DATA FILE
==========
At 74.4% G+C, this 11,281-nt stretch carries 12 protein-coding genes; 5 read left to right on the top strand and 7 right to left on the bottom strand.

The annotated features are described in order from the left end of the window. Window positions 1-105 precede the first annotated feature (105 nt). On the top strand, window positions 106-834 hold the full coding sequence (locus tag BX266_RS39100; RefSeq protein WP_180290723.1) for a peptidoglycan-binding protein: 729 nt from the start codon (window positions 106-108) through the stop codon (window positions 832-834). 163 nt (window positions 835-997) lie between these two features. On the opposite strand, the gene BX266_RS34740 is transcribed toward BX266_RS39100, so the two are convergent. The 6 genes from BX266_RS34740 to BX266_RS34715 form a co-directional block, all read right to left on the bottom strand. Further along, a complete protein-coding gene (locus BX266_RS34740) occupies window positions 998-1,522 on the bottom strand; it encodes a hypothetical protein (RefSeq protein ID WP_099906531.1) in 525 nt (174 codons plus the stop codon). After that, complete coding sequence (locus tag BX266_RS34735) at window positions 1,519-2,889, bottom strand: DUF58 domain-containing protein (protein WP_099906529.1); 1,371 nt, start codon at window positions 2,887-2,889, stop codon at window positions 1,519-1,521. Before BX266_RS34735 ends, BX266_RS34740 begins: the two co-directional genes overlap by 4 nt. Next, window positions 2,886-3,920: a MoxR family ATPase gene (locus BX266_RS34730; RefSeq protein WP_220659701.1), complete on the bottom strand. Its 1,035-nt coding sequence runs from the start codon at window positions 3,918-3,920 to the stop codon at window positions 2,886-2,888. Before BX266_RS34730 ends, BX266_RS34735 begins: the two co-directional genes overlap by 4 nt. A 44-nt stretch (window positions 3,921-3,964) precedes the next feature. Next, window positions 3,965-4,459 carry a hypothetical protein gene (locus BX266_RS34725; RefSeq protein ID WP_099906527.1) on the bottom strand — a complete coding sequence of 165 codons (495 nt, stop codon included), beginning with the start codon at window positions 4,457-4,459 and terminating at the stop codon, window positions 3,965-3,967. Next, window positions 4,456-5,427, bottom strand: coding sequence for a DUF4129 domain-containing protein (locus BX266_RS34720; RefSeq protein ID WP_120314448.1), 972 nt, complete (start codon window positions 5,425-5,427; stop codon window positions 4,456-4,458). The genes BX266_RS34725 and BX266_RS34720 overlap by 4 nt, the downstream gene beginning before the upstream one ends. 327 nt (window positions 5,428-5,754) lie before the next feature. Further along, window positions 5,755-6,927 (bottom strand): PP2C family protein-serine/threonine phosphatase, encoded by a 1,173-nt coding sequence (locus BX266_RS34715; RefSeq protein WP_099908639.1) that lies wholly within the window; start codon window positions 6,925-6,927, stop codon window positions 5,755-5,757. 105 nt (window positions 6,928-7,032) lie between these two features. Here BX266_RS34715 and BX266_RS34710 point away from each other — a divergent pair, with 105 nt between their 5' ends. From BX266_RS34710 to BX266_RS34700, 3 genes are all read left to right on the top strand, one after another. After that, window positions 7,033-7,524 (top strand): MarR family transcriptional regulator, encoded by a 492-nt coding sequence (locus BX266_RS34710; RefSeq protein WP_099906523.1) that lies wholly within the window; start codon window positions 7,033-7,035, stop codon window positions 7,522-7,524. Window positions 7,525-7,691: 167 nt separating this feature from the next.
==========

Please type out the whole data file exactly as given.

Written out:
At 74.4% G+C, this 11,281-nt stretch carries 12 protein-coding genes; 5 read left to right on the top strand and 7 right to left on the bottom strand.

The annotated features are described in order from the left end of the window. Window positions 1-105 precede the first annotated feature (105 nt). On the top strand, window positions 106-834 hold the full coding sequence (locus tag BX266_RS39100; RefSeq protein WP_180290723.1) for a peptidoglycan-binding protein: 729 nt from the start codon (window positions 106-108) through the stop codon (window positions 832-834). 163 nt (window positions 835-997) lie between these two features. On the opposite strand, the gene BX266_RS34740 is transcribed toward BX266_RS39100, so the two are convergent. The 6 genes from BX266_RS34740 to BX266_RS34715 form a co-directional block, all read right to left on the bottom strand. Further along, a complete protein-coding gene (locus BX266_RS34740) occupies window positions 998-1,522 on the bottom strand; it encodes a hypothetical protein (RefSeq protein ID WP_099906531.1) in 525 nt (174 codons plus the stop codon). After that, complete coding sequence (locus tag BX266_RS34735) at window positions 1,519-2,889, bottom strand: DUF58 domain-containing protein (protein WP_099906529.1); 1,371 nt, start codon at window positions 2,887-2,889, stop codon at window positions 1,519-1,521. Before BX266_RS34735 ends, BX266_RS34740 begins: the two co-directional genes overlap by 4 nt. Next, window positions 2,886-3,920: a MoxR family ATPase gene (locus BX266_RS34730; RefSeq protein WP_220659701.1), complete on the bottom strand. Its 1,035-nt coding sequence runs from the start codon at window positions 3,918-3,920 to the stop codon at window positions 2,886-2,888. Before BX266_RS34730 ends, BX266_RS34735 begins: the two co-directional genes overlap by 4 nt. A 44-nt stretch (window positions 3,921-3,964) precedes the next feature. Next, window positions 3,965-4,459 carry a hypothetical protein gene (locus BX266_RS34725; RefSeq protein ID WP_099906527.1) on the bottom strand — a complete coding sequence of 165 codons (495 nt, stop codon included), beginning with the start codon at window positions 4,457-4,459 and terminating at the stop codon, window positions 3,965-3,967. Next, window positions 4,456-5,427, bottom strand: coding sequence for a DUF4129 domain-containing protein (locus BX266_RS34720; RefSeq protein ID WP_120314448.1), 972 nt, complete (start codon window positions 5,425-5,427; stop codon window positions 4,456-4,458). The genes BX266_RS34725 and BX266_RS34720 overlap by 4 nt, the downstream gene beginning before the upstream one ends. 327 nt (window positions 5,428-5,754) lie before the next feature. Further along, window positions 5,755-6,927 (bottom strand): PP2C family protein-serine/threonine phosphatase, encoded by a 1,173-nt coding sequence (locus BX266_RS34715; RefSeq protein WP_099908639.1) that lies wholly within the window; start codon window positions 6,925-6,927, stop codon window positions 5,755-5,757. 105 nt (window positions 6,928-7,032) lie between these two features. Here BX266_RS34715 and BX266_RS34710 point away from each other — a divergent pair, with 105 nt between their 5' ends. From BX266_RS34710 to BX266_RS34700, 3 genes are all read left to right on the top strand, one after another. After that, window positions 7,033-7,524 (top strand): MarR family transcriptional regulator, encoded by a 492-nt coding sequence (locus BX266_RS34710; RefSeq protein WP_099906523.1) that lies wholly within the window; start codon window positions 7,033-7,035, stop codon window positions 7,522-7,524. Window positions 7,525-7,691: 167 nt separating this feature from the next.